A joint investigation with ProPublica

Cell Tower Deaths

May 22, 2012

FRONTLINE and ProPublica investigate the hidden cost that comes with the demand for better and faster cell phone service.

(30:24) An investigation into the hidden cost of the smartphone revolution.
THE LATEST

Feds to Look Harder at Cell Carriers When Tower Climbers Die

The U.S. Occupational Safety and Health Administration will systematically track who subcontractors were working for when accidents occur on cell tower sites.

Labor Dept. Warns of “Alarming” Rise in Cell Tower Deaths

Thirteen workers died at communication tower worksites in 2013, more than in the previous two years combined.

Anatomy of a Cell Tower Death

Understanding the contracting chain on cell tower jobs can be complicated, but crucial when workers die. William “Bubba” Cotton, 43, … Continue reading

Safety Stand Down Called for on AT&T Projects

Following a worker’s non-fatal 100-foot fall from a Texas cell tower last week, one of AT&T’s construction management firms has … Continue reading

Ask a Former Cell Tower Worker

What are your questions for former cell tower worker Wally Reardon? Ask him on Reddit today or in our live chat.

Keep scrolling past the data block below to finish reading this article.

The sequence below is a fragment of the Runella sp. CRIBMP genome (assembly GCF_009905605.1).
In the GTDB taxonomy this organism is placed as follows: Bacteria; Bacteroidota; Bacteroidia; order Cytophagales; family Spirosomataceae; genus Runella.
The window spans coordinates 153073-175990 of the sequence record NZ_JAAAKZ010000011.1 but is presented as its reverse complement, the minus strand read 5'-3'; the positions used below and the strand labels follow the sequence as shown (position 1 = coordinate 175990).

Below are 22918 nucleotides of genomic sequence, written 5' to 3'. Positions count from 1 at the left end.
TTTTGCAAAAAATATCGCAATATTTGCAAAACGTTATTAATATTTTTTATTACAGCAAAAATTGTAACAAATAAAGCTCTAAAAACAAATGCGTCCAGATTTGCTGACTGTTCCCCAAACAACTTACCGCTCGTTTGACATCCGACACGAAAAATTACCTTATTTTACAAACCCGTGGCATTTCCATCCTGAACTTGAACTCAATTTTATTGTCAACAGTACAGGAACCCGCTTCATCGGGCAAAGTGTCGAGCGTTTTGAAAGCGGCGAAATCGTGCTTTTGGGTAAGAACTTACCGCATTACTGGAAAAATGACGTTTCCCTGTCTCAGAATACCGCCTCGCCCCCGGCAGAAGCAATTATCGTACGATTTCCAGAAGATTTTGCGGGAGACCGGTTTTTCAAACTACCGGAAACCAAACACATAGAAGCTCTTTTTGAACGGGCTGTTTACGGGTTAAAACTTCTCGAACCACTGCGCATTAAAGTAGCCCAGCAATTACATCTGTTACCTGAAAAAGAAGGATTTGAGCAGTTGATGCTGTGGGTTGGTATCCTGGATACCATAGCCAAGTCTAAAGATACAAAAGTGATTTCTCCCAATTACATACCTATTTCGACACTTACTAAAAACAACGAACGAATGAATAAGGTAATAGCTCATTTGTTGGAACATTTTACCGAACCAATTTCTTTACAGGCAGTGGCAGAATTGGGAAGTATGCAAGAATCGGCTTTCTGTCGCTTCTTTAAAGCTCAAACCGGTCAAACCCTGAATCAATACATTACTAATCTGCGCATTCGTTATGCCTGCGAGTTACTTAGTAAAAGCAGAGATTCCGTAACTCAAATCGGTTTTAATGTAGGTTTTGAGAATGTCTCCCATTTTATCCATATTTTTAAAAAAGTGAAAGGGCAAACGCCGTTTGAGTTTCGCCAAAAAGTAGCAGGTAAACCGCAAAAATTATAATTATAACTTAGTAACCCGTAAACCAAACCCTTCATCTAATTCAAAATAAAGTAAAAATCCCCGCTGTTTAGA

Live Chat Wednesday 1 p.m. ET: Who’s Responsible for Cell Tower Deaths?

Join Cell Tower Deaths reporters Ryan Knutson and Liz Day for a live chat featuring former cell tower climber Wally Reardon and guest questioner Ben Drawbaugh from Engadget. You can leave a question now.

How Subcontracting Affects Worker Safety

More workers are now employed by a vast network of subcontractors that affects not just industries like tower climbers and construction, but also the health care, logistics, retail and service industries. FRONTLINE interviewed David Weil to understand how the system works now, and why it’s changing the way Americans work today.

Methodology: How We Calculated the Tower Industry Death Rate

The U.S. Bureau of Labor Statistics does not have a standard code for tower climbing and, thus, does not compile uniform data on tower workers’ fatality rates. We used OSHA’s methodology to calculate deaths per 100,000 workers for the tower industry for each year from 2003 to 2010.

Jordan Barab: Why OSHA Can’t Cite Cell Carriers for Worker Safety Violations

OSHA’s legal authorities depend on who employs on-site workers, explains Jordan Barab, the agency’s second in command.

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